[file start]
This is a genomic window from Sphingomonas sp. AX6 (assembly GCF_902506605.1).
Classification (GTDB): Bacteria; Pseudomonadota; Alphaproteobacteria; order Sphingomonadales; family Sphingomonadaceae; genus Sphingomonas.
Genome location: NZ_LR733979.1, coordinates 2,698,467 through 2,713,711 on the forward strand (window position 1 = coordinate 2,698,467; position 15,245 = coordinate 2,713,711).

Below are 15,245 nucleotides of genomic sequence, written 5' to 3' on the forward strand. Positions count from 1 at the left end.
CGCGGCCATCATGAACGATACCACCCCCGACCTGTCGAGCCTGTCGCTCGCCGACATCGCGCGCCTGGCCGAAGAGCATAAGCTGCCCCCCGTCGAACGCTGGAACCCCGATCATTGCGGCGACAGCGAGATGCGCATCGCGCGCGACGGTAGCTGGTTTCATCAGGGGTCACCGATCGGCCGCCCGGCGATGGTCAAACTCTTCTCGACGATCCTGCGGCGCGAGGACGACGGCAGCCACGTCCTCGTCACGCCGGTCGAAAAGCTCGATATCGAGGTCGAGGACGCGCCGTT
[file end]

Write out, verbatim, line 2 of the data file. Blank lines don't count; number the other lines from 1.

Classification (GTDB): Bacteria; Pseudomonadota; Alphaproteobacteria; order Sphingomonadales; family Sphingomonadaceae; genus Sphingomonas.